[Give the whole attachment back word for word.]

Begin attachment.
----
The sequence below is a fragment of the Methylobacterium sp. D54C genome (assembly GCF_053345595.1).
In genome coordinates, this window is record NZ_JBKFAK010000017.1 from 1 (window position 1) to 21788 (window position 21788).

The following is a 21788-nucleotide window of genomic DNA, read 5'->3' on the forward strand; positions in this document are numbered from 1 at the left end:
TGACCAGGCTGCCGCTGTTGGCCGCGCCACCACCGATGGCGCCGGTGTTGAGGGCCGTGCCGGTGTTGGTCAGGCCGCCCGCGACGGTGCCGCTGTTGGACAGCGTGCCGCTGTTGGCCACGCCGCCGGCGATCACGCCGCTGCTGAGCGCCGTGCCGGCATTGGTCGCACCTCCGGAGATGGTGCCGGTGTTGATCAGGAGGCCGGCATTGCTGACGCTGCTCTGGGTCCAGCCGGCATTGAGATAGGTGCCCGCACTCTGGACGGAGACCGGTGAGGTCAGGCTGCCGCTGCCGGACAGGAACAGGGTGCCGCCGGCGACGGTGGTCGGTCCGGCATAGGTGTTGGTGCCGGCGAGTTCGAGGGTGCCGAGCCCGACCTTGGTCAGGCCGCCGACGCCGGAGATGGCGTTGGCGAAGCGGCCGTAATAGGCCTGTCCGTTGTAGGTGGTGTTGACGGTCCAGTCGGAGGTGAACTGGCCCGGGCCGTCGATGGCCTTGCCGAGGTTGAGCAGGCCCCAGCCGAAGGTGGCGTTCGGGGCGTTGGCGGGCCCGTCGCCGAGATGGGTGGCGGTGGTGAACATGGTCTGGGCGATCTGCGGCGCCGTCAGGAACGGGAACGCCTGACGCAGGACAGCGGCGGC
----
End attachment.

The sequence below is a fragment of the Methylobacterium sp. D54C genome (assembly GCF_053345595.1).
In genome coordinates, this window is record NZ_JBKFAK010000017.1 from 1 (window position 1) to 21788 (window position 21788).

The following is a 21788-nucleotide window of genomic DNA, read 5'->3' on the forward strand; positions in this document are numbered from 1 at the left end:
TGACCAGGCTGCCGCTGTTGGCCGCGCCACCACCGATGGCGCCGGTGTTGAGGGCCGTGCCGGTGTTGGTCAGGCCGCCCGCGACGGTGCCGCTGTTGGACAGCGTGCCGCTGTTGGCCACGCCGCCGGCGATCACGCCGCTGCTGAGCGCCGTGCCGGCATTGGTCGCACCTCCGGAGATGGTGCCGGTGTTGATCAGGAGGCCGGCATTGCTGACGCTGCTCTGGGTCCAGCCGGCATTGAGATAGGTGCCCGCACTCTGGACGGAGACCGGTGAGGTCAGGCTGCCGCTGCCGGACAGGAACAGGGTGCCGCCGGCGACGGTGGTCGGTCCGGCATAGGTGTTGGTGCCGGCGAGTTCGAGGGTGCCGAGCCCGACCTTGGTCAGGCCGCCGACGCCGGAGATGGCGTTGGCGAAGCGGCCGTAATAGGCCTGTCCGTTGTAGGTGGTGTTGACGGTCCAGTCGGAGGTGAACTGGCCCGGGCCGTCGATGGCCTTGCCGAGGTTGAGCAGGCCCCAGCCGAAGGTGGCGTTCGGGGCGTTGGCGGGCCCGTCGCCGAGATGGGTGGCGGTGGTGAACATGGTCTGGGCGATCTGCGGCGCCGTCAGGAACGGGAACGCCTGACGCAGGACAGCGGCGGC